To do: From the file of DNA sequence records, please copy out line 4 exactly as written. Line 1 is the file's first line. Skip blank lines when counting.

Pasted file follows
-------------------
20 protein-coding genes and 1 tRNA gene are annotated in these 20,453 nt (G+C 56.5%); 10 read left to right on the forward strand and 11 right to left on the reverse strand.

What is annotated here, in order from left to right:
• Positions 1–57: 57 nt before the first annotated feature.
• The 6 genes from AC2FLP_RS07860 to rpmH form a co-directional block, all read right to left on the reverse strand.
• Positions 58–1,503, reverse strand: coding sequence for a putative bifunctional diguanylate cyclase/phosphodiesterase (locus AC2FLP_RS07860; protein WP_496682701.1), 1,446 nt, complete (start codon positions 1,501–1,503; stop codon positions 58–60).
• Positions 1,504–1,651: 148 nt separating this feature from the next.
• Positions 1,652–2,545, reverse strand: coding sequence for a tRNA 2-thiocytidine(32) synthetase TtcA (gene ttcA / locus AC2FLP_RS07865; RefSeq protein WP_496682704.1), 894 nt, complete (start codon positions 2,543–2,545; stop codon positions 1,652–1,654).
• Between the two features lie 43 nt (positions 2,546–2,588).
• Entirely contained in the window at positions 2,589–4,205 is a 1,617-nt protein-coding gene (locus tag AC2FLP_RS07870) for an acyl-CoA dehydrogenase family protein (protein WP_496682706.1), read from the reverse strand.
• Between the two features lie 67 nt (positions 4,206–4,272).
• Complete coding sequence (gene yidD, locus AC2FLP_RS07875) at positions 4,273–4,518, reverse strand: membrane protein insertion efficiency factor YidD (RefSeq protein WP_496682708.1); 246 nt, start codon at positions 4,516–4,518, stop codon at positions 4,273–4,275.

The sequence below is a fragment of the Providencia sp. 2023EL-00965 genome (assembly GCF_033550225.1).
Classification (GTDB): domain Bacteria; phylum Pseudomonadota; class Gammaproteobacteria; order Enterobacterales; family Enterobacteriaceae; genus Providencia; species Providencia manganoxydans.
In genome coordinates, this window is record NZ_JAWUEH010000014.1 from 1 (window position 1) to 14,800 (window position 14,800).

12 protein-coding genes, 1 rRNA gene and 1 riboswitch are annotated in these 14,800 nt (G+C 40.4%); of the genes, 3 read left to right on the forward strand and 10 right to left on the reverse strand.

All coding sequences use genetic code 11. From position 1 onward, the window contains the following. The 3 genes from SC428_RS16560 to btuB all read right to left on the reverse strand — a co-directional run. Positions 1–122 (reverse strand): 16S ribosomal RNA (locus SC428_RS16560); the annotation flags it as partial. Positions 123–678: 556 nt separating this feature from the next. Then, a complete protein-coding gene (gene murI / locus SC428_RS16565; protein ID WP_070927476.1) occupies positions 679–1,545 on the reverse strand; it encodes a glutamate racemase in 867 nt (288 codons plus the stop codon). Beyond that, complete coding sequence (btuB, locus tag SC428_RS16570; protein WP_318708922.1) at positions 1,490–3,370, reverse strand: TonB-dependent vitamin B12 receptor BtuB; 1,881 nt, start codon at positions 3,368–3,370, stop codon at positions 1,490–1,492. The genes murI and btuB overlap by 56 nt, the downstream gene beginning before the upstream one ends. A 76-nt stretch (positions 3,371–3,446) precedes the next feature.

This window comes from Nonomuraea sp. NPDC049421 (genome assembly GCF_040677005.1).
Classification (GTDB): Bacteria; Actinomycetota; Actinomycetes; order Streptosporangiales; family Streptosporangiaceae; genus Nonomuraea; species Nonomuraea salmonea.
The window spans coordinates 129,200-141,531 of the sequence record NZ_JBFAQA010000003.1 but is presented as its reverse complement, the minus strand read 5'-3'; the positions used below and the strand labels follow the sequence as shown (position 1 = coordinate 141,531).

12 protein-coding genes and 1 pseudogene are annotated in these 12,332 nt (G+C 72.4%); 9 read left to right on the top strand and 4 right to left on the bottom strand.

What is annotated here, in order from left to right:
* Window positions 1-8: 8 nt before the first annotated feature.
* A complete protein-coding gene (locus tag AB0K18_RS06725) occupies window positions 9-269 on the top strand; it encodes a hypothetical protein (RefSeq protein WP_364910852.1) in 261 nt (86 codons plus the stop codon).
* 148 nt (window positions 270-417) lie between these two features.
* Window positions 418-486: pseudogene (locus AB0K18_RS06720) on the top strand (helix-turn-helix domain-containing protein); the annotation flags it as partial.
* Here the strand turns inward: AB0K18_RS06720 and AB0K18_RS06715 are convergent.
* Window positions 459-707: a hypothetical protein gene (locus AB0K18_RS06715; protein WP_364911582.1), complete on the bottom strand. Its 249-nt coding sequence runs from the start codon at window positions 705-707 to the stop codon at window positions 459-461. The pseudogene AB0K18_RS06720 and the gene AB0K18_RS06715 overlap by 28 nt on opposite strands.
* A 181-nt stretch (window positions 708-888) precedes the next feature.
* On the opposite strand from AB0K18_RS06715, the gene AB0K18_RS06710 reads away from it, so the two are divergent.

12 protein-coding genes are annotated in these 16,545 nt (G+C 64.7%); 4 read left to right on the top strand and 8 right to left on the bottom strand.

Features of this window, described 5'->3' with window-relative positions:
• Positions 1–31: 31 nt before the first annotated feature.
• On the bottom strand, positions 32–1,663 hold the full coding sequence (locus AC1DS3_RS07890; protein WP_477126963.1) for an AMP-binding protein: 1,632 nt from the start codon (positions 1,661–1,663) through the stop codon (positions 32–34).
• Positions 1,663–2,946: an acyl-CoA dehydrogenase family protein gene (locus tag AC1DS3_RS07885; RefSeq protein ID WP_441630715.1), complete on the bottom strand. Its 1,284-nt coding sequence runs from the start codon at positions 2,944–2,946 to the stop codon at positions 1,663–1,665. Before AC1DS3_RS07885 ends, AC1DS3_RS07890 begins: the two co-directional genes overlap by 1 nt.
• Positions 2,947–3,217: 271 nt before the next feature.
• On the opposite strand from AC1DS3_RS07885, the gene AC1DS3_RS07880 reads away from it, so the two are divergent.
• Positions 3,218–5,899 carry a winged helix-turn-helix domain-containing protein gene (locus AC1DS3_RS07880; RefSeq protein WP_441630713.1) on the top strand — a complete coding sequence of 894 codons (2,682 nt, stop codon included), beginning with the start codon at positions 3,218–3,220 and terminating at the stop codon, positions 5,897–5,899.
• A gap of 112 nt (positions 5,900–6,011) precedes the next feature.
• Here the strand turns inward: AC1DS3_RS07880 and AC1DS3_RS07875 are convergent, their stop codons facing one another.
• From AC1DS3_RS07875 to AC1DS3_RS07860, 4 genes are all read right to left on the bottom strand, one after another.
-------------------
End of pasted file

• The 6 genes from AC2FLP_RS07860 to rpmH form a co-directional block, all read right to left on the reverse strand.